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Wednesday, February 13, 2013

Students Boycott Final Exam, Prof's Grade Curve Forces Him to Give 100% A's

CurveInside Higher Ed:  Dangerous Curves:

Since he started teaching at Johns Hopkins University in 2005, Professor Peter Fröhlich has maintained a grading curve in which each class’s highest grade on the final counts as an A, with all other scores adjusted accordingly. So if a midterm is worth 40 points, and the highest actual score is 36 points, "that person gets 100 percent and everybody else gets a percentage relative to it,” said Fröhlich....

As the semester ended in December, students in Fröhlich’s "Intermediate Programming", "Computer Science Fundamentals," and "Introduction to Programming for Scientists and Engineers" classes decided to test the limits of the policy, and collectively planned to boycott the final. Because they all did, a zero was the highest score in each of the three classes, which, by the rules of Fröhlich’s curve, meant every student received an A.

Fröhlich took a surprisingly philosophical view of his students' machinations, crediting their collaborative spirit. "The students learned that by coming together, they can achieve something that individually they could never have done," he said via e-mail. “At a school that is known (perhaps unjustly) for competitiveness I didn't expect that reaching such an agreement was possible.” Although Fröhlich conceded that he did not include such a “loophole” in the policy “with the goal of students exploiting it,” he decided to honor it after the boycott.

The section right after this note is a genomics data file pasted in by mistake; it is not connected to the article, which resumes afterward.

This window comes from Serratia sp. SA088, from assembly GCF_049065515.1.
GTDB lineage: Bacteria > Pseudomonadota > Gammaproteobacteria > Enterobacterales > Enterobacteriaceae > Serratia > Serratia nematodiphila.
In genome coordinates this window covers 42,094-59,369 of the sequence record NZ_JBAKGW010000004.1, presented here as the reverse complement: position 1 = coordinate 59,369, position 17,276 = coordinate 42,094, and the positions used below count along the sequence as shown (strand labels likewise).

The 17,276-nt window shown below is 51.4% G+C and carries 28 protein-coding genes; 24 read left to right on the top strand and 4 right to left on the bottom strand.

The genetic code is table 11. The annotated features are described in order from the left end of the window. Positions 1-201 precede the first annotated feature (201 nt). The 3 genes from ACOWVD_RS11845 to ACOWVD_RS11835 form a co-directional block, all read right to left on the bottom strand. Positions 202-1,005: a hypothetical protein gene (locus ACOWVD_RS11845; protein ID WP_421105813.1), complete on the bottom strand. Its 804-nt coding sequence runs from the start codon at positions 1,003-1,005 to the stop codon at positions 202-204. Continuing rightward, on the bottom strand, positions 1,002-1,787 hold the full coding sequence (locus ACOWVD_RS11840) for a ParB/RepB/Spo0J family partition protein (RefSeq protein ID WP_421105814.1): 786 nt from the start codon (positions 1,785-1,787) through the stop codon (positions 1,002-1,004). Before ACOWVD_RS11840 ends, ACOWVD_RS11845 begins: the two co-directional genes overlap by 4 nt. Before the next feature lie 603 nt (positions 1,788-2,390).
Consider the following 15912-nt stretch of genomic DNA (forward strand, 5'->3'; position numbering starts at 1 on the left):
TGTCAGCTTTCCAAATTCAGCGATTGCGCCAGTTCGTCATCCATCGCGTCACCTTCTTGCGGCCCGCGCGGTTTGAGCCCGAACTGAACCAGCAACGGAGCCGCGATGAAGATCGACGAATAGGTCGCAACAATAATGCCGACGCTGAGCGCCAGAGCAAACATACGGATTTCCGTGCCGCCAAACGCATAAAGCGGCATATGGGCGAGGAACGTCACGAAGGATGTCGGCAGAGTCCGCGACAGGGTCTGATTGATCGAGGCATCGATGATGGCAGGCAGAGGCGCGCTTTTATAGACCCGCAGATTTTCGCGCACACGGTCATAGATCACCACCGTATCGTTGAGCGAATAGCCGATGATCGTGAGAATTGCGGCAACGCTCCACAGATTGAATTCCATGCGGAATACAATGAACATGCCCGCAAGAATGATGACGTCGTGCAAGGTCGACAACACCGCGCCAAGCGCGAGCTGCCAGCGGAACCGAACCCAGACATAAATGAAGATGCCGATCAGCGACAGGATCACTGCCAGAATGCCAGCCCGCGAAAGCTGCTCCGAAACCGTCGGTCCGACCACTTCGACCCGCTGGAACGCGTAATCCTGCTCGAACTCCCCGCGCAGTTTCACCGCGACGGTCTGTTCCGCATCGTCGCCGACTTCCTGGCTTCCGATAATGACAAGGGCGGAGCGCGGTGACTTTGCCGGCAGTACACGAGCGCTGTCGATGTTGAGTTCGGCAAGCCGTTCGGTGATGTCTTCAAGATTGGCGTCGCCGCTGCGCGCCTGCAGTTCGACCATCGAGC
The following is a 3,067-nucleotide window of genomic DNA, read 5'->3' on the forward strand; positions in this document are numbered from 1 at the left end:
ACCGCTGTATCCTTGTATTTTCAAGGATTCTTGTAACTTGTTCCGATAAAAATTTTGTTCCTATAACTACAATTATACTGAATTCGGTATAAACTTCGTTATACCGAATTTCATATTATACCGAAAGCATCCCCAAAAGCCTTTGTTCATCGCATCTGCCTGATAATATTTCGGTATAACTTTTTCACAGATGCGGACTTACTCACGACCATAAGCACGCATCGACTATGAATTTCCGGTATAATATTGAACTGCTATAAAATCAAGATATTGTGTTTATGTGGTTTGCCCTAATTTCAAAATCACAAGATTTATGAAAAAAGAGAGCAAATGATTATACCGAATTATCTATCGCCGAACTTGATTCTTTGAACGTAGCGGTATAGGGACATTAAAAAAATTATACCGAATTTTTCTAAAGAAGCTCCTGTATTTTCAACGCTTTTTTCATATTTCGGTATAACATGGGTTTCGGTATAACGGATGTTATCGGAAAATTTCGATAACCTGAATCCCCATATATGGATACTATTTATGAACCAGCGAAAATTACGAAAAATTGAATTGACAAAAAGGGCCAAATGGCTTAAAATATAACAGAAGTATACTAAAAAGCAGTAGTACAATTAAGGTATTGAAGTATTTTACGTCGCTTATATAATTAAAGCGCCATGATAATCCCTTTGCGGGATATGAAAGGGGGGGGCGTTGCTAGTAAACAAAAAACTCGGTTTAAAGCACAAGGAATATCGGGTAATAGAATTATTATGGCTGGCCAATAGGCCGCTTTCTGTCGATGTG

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Comments

I would have been tempted to split the difference and assign all of them the grade of fifty.

Posted by: Woody | Feb 13, 2013 10:41:19 PM

I love Professor Fröhlich's response. When my kids make a good case, with no tantrums, for something I disagree with, I often give in. You want to encourage that behavior long term, even at the cost of letting 'em watch TV on a school night. I'm sure he'll close the loop hole next year.

Posted by: Yo Gabba Gabba | Feb 14, 2013 9:33:08 PM

A great experiment for their collaborative spirit would have been to award half with 100s and the other half with zeroes, and let the students decided who gets which.

Posted by: Woody | Feb 15, 2013 1:28:24 PM